Bathrooms Are Getting Tiled

We’re definitely on the home stretch – final finishes are starting to take shape. The ceilings are getting painted with their final coats of “ceiling white” and tile is starting to be installed in the bathrooms.

The rental bathroom was the first to get tiled. The guys tile the walls first – starting a bit above the floor. Then they do the floor, and then they come back and do the bottom part of the wall.

rental bath wall tile

In the picture above you can see we’re using 12″ x 24″ porcelain tiles on the walls in a staggered pattern. They’re pretty inexpensive – $5.50/sq. ft. from Italian Tile NYC in Brooklyn. Despite the name of the store, I’m pretty sure the tiles aren’t from Italy. The tile came in unmarked boxes. The Italian tiles almost always advertise that fact on the outside of the box with “Made In Italy” (as required by US import law). Honestly though, I don’t care where they came from – I like them and the quality seems pretty decent.

Since we’re going for a pretty contemporary look, the edges are being finished with Schulter edge trim, not with bullnose pieces. I’ll go into more detail on that in another blog post.

Since that picture was taken they’ve put the electric heating mat on the floor and covered it with leveling cement. I think they’ll be putting the floor tiles down today. The floor tiles will be a Basalt Limestone – which is really dark gray. It looks really good against the off-white wall tile.

The staggered pattern is one of the trends we’re noticing in tile these days. In the past people usually did a linear grid pattern (like a spreadsheet’s grid lines) or they did a brick pattern. The staggered pattern is a bit like the brick pattern, but instead of being offset 50% it’s typically offset by 1/4 to 1/3rd of the length – but not done as a stair step.

The guy who did the rental bathroom has also been working on the powder room. Here we’re doing 2″ x 4″ carrara tiles on the walls in a brick pattern…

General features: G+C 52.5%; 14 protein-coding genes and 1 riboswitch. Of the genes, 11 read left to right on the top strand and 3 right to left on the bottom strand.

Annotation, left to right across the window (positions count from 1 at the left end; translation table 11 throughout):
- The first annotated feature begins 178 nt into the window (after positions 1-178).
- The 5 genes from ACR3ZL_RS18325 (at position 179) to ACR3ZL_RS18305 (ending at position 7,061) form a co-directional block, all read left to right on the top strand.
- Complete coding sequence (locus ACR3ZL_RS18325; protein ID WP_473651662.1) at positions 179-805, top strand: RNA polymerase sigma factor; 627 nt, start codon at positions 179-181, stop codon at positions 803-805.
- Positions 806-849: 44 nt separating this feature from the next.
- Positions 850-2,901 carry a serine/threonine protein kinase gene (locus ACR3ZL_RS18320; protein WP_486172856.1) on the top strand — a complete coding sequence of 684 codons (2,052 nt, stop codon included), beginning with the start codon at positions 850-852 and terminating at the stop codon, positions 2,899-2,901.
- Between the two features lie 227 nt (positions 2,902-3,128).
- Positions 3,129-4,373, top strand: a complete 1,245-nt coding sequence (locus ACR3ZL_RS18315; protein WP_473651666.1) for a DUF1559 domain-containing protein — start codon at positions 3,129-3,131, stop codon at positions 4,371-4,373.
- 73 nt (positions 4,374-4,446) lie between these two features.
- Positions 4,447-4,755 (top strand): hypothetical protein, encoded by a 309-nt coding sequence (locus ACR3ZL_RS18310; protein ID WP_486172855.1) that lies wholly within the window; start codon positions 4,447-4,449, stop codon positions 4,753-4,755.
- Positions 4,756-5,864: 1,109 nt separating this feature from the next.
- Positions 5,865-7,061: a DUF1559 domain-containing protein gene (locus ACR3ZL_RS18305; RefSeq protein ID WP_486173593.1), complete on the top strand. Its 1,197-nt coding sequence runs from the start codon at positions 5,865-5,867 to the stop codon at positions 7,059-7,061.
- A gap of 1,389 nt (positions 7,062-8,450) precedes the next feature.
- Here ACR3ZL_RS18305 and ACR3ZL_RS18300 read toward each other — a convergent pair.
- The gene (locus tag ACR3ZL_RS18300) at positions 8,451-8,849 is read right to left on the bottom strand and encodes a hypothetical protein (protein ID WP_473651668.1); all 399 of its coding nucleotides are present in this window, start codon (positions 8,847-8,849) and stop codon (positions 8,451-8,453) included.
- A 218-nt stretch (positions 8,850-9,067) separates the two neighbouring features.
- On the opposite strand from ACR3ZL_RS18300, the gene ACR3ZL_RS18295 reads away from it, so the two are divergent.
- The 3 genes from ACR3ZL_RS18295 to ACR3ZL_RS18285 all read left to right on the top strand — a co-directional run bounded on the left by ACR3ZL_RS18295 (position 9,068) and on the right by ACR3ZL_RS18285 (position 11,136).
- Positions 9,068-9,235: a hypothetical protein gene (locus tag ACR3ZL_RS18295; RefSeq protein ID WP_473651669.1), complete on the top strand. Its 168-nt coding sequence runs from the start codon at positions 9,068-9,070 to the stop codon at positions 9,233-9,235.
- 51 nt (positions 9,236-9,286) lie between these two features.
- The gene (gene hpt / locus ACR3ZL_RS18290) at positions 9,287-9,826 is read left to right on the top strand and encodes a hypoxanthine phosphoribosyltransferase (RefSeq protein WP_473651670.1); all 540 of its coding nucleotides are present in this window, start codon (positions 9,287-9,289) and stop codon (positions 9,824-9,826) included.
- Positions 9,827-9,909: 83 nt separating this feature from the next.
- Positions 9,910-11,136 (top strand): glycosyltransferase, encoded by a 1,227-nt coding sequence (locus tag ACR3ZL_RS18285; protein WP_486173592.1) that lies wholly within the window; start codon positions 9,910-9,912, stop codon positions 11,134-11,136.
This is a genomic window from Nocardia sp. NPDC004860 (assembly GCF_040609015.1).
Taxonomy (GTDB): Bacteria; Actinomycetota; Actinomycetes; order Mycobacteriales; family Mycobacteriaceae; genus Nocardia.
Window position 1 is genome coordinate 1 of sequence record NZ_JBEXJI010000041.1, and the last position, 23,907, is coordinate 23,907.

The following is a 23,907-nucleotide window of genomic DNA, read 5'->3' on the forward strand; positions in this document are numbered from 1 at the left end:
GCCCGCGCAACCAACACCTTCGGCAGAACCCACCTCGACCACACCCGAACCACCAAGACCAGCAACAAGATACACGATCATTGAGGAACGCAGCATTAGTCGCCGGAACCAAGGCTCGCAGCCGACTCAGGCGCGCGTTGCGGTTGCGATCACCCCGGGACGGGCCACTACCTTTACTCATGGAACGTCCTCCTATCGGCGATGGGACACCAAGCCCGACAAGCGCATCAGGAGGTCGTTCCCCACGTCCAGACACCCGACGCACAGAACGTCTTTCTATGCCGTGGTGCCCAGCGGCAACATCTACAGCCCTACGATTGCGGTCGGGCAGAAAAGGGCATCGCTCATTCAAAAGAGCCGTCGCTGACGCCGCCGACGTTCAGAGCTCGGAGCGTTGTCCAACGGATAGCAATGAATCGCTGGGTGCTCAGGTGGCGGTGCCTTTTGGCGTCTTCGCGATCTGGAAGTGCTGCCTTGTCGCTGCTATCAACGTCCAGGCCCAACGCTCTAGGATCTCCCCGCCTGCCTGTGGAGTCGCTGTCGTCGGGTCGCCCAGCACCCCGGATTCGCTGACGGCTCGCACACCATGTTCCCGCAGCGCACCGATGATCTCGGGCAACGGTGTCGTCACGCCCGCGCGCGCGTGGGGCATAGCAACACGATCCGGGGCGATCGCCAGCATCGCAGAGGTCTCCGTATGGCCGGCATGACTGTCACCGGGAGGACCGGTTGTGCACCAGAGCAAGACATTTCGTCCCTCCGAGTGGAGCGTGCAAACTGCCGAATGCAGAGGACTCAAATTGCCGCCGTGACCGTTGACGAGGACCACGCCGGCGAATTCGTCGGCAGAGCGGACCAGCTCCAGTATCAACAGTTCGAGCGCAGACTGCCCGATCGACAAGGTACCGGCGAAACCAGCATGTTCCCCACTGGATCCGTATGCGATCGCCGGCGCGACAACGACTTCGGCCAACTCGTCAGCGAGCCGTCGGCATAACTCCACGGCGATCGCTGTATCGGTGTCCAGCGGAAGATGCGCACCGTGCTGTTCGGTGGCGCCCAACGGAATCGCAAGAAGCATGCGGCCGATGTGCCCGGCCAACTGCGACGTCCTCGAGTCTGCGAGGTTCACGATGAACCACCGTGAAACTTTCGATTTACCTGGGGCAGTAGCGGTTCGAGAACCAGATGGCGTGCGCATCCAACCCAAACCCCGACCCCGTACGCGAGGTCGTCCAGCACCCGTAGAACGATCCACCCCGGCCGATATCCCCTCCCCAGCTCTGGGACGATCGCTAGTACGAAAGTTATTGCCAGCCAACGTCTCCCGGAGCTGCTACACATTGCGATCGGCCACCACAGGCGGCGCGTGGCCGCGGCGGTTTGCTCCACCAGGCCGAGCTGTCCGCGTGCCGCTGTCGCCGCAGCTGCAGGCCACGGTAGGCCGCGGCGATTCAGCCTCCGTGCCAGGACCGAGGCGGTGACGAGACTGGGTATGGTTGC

powder room tile

These came in 1′ x 1′ sheets, so they were pretty easy to install. We got them from over the GW bridge in New Jersey and they cost us $9.95/sq. ft. which is a great price, BUT we’re pretty convinced they’re not actually Carrara tiles, or even Italian (despite what the sales people told us). They also came in white, unmarked boxes… A lot of tile is coming from China these days. Honestly, we like how they look and don’t really care where they came from.

The floor in the powder room is going in today. It’s little 5/8″ Bardiglio squares (a dark gray marble). Again, we’re not sure it’s Italian, but it looks good, so who cares. They’re polished, so it’s a bit “bling” for our tastes, but the powder room is so small it’s not an issue. Plus, it’s just of the living room and tiny – so we didn’t mind it being a little showy.

The tile is also going up in the master bathroom. There we’re doing “Carrara” 3″ x 6″ subway tiles in a brick pattern as wainscoting on the walls, with a mini brick above them just in the shower area. There will be a dark brownish-gray porcelain random brick mosaic on the floor. The carrara subway tiles are pretty inexpensive – just $6.95/sq. ft., however installing them is more costly since they’re individual tiles (not sheets) and the guy who’s putting them in is a perfectionist who’s a bit slow, but they will look great when they’re done…

master bathroom carrara subway tile

We had picked out the tile before 105 West 122 sold for $2.85M. Since they’re they high comp in the neighborhood I was glad to see that they also used Carrara subway tile in their bathroom – though theirs is clearly the real carrar – it has much darker grays (though I sorta prefer the look of lighter grays in our tile).

Tomorrow morning we need to run around and buy grout. After renovating the kitchen and bathrooms in our apartment we wished we had insisted on epoxy-based grouts. Epoxy grouts don’t change color, they don’t absorb water, etc. – they’re just far superior. This time we’re going to use SpectraLOCK everywhere we can. It’s an epoxy-base grout that is about as easy to use as the regular grouts (some epoxy-based grouts are really difficult to install). But SpectraLOCK isn’t recommended for use on carrara marble and other natural stones that are light colored and permeable. So on those we’ll use regular Laticrete mixed with “1776” instead of water. The 1776 makes the regular grout more flexible (less likely to crack), more resistant to water penetration, and less likely to change color – not quite as good as SpectraLOCK, but better than average grout.

If you’re contemplating a renovation and doing things on a budget realize that it may be a bit silly to go for inexpensive tile and then pay a lot to have it installed. For example subway tiles are cheap – you can get them for just over $3/sq. ft., but then they’re labor intensive to install. Pay a little more and get something like a marble subway tile that justifies the installation expense. If you’re budget conscious, pay a bit more for something like a nice 12″ x 24″ porcelain that’s far easier and less expensive to install – the total cost should be less than cheap tile that’s time-consuming to install. If you’re cutting the budget to the bone, just tile less of the room – don’t do wainscoting – just tile in the shower/tub area. There’s really no reason to use low-end ceramic tile – there are nice tiles out there that don’t cost all that much and are inexpensive to install – though, from experience – you have to hunt and shop around to find them.

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